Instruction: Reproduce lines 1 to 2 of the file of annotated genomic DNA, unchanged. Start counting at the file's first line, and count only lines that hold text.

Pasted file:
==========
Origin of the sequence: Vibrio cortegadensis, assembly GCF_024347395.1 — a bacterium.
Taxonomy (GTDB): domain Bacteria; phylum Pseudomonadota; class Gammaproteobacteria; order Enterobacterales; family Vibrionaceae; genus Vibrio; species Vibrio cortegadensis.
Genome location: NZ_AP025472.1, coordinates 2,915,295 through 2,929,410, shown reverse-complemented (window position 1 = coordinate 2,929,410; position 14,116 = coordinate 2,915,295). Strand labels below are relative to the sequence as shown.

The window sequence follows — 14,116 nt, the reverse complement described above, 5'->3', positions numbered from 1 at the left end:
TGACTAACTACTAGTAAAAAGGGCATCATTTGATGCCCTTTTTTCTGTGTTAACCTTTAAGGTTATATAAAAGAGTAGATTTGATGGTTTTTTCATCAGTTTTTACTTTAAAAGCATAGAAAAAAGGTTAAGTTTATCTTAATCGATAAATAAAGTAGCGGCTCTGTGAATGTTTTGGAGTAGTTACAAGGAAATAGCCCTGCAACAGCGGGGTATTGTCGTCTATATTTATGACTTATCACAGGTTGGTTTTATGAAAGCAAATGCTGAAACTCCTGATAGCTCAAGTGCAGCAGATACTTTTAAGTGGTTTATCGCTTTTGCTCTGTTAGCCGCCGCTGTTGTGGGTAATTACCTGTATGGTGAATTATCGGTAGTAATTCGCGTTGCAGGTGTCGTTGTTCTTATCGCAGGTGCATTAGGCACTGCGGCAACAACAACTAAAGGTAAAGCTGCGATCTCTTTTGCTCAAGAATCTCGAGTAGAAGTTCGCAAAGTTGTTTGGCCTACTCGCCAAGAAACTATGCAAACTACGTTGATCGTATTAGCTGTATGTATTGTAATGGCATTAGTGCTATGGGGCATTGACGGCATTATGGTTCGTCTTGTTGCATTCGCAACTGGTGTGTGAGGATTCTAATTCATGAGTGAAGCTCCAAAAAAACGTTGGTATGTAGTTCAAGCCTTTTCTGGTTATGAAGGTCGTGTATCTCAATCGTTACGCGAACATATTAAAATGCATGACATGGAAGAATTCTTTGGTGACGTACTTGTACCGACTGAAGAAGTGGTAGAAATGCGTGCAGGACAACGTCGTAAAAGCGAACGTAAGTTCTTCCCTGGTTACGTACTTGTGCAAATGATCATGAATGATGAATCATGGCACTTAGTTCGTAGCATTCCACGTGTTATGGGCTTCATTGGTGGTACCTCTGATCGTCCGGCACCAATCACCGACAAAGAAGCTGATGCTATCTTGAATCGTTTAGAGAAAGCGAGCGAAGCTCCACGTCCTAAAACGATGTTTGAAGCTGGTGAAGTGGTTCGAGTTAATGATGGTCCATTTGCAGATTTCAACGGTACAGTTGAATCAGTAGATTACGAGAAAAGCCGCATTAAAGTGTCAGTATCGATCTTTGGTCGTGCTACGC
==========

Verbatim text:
Origin of the sequence: Vibrio cortegadensis, assembly GCF_024347395.1 — a bacterium.
Taxonomy (GTDB): domain Bacteria; phylum Pseudomonadota; class Gammaproteobacteria; order Enterobacterales; family Vibrionaceae; genus Vibrio; species Vibrio cortegadensis.